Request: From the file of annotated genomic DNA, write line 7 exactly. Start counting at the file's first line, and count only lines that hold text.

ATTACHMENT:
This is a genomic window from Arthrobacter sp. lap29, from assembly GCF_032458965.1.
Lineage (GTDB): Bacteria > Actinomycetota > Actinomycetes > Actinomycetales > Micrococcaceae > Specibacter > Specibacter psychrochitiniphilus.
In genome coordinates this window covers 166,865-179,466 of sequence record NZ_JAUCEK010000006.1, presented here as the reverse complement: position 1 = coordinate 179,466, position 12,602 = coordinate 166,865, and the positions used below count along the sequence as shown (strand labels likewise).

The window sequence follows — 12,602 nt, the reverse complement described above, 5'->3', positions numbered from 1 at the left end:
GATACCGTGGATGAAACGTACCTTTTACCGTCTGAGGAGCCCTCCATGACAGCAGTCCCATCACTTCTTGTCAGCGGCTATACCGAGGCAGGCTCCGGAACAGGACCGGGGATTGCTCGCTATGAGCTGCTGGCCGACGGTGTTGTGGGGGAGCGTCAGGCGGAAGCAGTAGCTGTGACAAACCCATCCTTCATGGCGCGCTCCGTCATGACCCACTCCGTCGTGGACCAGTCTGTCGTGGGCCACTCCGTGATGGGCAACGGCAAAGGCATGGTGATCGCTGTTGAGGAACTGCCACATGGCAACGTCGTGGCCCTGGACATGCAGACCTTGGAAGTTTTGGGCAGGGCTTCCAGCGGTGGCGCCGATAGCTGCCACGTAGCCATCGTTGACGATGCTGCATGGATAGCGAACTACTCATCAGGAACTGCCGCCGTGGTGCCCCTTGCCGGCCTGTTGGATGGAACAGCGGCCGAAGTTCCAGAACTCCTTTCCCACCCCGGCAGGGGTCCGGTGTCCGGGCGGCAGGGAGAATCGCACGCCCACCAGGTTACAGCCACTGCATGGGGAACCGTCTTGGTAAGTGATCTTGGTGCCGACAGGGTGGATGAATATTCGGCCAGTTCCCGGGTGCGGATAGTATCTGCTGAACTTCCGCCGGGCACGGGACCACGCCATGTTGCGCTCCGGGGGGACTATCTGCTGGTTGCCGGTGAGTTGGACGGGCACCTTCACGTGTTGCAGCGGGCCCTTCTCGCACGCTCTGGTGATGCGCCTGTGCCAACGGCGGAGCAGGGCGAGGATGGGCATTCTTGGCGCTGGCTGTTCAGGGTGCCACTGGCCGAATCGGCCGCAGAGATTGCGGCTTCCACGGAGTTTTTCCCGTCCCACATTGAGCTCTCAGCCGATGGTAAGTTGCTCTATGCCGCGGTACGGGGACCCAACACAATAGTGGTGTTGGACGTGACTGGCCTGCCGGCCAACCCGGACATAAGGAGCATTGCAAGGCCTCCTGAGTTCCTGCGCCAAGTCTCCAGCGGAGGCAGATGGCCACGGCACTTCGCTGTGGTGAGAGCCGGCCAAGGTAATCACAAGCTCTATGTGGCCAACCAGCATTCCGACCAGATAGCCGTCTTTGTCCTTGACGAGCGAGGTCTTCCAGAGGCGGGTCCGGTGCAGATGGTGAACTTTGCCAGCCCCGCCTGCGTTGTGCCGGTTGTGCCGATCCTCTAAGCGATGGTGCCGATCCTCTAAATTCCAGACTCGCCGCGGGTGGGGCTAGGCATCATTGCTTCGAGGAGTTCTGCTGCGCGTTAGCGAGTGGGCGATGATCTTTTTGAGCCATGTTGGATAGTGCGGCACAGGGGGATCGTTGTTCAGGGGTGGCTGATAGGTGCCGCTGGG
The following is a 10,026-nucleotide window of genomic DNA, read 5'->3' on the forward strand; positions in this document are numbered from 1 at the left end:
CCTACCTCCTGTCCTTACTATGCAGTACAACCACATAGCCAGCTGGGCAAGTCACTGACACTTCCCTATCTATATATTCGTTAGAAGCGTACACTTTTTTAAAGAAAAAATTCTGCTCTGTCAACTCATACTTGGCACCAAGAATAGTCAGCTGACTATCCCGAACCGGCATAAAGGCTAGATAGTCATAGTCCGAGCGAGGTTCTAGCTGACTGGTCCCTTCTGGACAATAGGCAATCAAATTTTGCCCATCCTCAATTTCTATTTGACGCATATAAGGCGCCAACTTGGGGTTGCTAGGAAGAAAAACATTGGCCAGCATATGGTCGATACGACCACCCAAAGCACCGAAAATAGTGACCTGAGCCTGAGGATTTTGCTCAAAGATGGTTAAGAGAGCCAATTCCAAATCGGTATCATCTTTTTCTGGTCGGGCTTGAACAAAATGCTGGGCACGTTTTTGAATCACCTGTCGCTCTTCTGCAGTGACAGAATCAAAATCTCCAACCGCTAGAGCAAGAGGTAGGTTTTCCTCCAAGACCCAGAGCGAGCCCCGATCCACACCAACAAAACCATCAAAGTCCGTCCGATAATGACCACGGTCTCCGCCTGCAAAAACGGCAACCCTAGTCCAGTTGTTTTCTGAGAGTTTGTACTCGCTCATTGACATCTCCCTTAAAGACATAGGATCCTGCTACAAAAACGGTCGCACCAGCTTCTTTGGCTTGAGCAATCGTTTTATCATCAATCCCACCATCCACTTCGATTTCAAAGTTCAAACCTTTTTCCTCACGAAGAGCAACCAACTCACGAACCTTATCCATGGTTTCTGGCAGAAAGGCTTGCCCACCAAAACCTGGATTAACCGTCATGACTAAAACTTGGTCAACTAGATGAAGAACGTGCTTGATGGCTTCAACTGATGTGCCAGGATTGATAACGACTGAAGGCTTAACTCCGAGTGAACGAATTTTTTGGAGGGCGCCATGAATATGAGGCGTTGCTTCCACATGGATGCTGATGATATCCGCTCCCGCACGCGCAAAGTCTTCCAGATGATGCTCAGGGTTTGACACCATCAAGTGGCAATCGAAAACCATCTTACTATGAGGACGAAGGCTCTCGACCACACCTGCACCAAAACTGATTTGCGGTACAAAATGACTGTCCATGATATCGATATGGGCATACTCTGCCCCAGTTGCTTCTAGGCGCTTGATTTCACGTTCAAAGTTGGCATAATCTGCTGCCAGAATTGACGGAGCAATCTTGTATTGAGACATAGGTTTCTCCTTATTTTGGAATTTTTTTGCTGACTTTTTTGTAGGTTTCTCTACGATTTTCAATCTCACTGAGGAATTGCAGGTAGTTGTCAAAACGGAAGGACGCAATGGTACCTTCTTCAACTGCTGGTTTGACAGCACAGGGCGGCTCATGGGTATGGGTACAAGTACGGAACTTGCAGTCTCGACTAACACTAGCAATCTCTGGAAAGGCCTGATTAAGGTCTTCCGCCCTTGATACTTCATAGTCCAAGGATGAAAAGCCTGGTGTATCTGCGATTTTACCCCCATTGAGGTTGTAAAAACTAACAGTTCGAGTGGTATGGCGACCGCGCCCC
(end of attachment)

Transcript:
CCTACCTCCTGTCCTTACTATGCAGTACAACCACATAGCCAGCTGGGCAAGTCACTGACACTTCCCTATCTATATATTCGTTAGAAGCGTACACTTTTTTAAAGAAAAAATTCTGCTCTGTCAACTCATACTTGGCACCAAGAATAGTCAGCTGACTATCCCGAACCGGCATAAAGGCTAGATAGTCATAGTCCGAGCGAGGTTCTAGCTGACTGGTCCCTTCTGGACAATAGGCAATCAAATTTTGCCCATCCTCAATTTCTATTTGACGCATATAAGGCGCCAACTTGGGGTTGCTAGGAAGAAAAACATTGGCCAGCATATGGTCGATACGACCACCCAAAGCACCGAAAATAGTGACCTGAGCCTGAGGATTTTGCTCAAAGATGGTTAAGAGAGCCAATTCCAAATCGGTATCATCTTTTTCTGGTCGGGCTTGAACAAAATGCTGGGCACGTTTTTGAATCACCTGTCGCTCTTCTGCAGTGACAGAATCAAAATCTCCAACCGCTAGAGCAAGAGGTAGGTTTTCCTCCAAGACCCAGAGCGAGCCCCGATCCACACCAACAAAACCATCAAAGTCCGTCCGATAATGACCACGGTCTCCGCCTGCAAAAACGGCAACCCTAGTCCAGTTGTTTTCTGAGAGTTTGTACTCGCTCATTGACATCTCCCTTAAAGACATAGGATCCTGCTACAAAAACGGTCGCACCAGCTTCTTTGGCTTGAGCAATCGTTTTATCATCAATCCCACCATCCACTTCGATTTCAAAGTTCAAACCTTTTTCCTCACGAAGAGCAACCAACTCACGAACCTTATCCATGGTTTCTGGCAGAAAGGCTTGCCCACCAAAACCTGGATTAACCGTCATGACTAAAACTTGGTCAACTAGATGAAGAACGTGCTTGATGGCTTCAACTGATGTGCCAGGATTGATAACGACTGAAGGCTTAACTCCGAGTGAACGAATTTTTTGGAGGGCGCCATGAATATGAGGCGTTGCTTCCACATGGATGCTGATGATATCCGCTCCCGCACGCGCAAAGTCTTCCAGATGATGCTCAGGGTTTGACACCATCAAGTGGCAATCGAAAACCATCTTACTATGAGGACGAAGGCTCTCGACCACACCTGCACCAAAACTGATTTGCGGTACAAAATGACTGTCCATGATATCGATATGGGCATACTCTGCCCCAGTTGCTTCTAGGCGCTTGATTTCACGTTCAAAGTTGGCATAATCTGCTGCCAGAATTGACGGAGCAATCTTGTATTGAGACATAGGTTTCTCCTTATTTTGGAATTTTTTTGCTGACTTTTTTGTAGGTTTCTCTACGATTTTCAATCTCACTGAGGAATTGCAGGTAGTTGTCAAAACGGAAGGACGCAATGGTACCTTCTTCAACTGCTGGTTTGACAGCACAGGGCGGCTCATGGGTATGGGTACAAGTACGGAACTTGCAGTCTCGACTAACACTAGCAATCTCTGGAAAGGCCTGATTAAGGTCTTCCGCCCTTGATACTTCATAGTCCAAGGATGAAAAGCCTGGTGTATCTGCGATTTTACCCCCATTGAGGTTGTAAAAACTAACAGTTCGAGTGGTATGGCGACCGCGCCCC